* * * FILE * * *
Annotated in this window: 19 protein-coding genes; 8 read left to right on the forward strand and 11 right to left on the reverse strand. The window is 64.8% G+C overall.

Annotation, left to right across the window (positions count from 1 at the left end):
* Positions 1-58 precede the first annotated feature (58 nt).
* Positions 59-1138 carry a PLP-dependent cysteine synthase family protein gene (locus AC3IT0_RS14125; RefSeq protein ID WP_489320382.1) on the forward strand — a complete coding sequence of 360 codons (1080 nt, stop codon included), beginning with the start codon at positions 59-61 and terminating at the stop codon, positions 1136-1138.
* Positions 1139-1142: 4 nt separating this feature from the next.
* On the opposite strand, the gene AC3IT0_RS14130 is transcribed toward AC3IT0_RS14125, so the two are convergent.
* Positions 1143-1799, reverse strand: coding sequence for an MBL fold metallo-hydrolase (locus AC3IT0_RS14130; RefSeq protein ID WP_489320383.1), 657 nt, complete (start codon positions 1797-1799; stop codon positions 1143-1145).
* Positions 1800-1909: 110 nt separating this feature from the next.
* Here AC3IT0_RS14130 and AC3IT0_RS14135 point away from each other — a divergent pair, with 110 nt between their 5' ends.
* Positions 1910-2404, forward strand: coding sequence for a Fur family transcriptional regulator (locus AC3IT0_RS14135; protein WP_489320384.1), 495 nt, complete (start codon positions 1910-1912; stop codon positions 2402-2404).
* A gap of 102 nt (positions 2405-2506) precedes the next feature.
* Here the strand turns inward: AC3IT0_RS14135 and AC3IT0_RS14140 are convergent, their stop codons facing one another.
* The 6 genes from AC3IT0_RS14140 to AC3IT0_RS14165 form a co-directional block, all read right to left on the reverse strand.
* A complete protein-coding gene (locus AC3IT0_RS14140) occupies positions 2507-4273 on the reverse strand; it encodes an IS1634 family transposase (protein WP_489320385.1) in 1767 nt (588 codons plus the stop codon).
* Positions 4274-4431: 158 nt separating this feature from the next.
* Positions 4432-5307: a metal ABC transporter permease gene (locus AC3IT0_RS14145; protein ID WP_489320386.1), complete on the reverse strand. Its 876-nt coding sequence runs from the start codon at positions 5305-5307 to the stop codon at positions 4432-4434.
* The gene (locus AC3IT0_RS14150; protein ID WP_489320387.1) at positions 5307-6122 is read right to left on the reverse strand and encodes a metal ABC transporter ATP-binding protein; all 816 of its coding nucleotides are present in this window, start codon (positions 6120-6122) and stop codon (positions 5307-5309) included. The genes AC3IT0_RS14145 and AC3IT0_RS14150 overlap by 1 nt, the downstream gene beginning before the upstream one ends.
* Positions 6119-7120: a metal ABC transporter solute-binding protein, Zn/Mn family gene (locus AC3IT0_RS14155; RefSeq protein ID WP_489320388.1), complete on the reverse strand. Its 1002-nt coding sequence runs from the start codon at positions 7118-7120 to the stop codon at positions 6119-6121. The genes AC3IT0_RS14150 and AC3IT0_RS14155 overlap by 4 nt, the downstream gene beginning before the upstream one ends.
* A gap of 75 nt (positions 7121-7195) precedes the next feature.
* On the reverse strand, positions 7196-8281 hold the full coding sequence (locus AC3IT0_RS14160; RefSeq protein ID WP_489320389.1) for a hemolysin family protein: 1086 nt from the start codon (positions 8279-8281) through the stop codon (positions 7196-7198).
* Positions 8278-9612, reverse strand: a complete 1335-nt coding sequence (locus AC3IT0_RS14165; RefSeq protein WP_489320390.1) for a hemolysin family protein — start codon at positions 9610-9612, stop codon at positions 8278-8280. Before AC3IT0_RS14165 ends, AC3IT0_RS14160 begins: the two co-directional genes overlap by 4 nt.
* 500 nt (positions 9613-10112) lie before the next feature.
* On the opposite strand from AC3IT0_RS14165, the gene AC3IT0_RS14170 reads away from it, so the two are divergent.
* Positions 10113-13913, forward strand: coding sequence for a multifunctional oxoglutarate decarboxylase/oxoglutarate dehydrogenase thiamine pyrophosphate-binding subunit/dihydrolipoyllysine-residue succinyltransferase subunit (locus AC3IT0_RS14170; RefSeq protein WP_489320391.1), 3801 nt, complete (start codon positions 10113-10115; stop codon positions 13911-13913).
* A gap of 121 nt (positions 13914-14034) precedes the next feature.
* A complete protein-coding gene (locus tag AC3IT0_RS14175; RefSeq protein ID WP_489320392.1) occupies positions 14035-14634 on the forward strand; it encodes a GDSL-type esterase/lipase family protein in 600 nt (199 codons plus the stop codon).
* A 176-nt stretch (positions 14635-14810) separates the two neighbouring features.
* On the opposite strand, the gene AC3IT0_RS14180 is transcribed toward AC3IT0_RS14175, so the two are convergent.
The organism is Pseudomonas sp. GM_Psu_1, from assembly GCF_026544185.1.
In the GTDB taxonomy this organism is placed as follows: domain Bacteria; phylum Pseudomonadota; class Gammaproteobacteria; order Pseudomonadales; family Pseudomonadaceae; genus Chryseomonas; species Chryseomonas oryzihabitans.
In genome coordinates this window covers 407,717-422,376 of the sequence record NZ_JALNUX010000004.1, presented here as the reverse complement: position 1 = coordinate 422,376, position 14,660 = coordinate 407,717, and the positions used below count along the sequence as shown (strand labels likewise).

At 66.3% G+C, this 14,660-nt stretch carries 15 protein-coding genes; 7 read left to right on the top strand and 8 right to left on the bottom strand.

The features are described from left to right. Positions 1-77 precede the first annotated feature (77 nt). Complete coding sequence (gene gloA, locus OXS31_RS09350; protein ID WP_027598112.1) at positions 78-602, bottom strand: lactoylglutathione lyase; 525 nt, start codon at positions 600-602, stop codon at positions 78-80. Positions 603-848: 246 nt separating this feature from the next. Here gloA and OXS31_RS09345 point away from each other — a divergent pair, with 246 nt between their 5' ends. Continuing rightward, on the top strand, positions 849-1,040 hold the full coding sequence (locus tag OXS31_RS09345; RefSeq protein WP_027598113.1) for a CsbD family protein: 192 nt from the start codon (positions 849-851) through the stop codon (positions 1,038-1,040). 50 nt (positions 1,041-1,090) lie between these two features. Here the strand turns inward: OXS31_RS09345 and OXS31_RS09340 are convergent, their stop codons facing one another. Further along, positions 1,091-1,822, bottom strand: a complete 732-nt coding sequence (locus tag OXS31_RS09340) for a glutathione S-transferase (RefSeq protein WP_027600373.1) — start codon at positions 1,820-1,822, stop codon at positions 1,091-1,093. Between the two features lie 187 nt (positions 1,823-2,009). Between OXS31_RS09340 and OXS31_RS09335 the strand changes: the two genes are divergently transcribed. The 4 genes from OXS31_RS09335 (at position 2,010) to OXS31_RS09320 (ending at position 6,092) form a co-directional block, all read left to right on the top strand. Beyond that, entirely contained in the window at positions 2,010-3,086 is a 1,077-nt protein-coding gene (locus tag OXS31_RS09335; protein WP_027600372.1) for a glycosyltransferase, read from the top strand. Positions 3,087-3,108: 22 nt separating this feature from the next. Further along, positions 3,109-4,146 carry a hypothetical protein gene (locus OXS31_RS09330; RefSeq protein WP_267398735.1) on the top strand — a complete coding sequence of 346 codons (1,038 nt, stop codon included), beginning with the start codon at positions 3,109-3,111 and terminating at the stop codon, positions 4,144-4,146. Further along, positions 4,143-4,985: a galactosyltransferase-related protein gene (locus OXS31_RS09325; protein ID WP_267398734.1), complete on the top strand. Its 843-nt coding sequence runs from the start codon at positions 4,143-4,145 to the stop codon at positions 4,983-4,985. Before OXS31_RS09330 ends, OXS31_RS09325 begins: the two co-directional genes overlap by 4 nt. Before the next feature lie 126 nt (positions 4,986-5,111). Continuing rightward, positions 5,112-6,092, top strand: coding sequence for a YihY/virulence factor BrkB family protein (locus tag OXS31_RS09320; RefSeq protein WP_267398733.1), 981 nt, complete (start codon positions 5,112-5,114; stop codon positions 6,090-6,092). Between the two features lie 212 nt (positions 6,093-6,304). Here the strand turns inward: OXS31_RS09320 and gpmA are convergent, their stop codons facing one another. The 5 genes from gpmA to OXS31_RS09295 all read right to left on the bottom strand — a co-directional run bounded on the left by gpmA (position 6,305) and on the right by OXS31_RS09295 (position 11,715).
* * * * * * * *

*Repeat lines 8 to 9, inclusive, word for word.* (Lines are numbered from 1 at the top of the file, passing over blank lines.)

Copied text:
* Positions 1800-1909: 110 nt separating this feature from the next.
* Here AC3IT0_RS14130 and AC3IT0_RS14135 point away from each other — a divergent pair, with 110 nt between their 5' ends.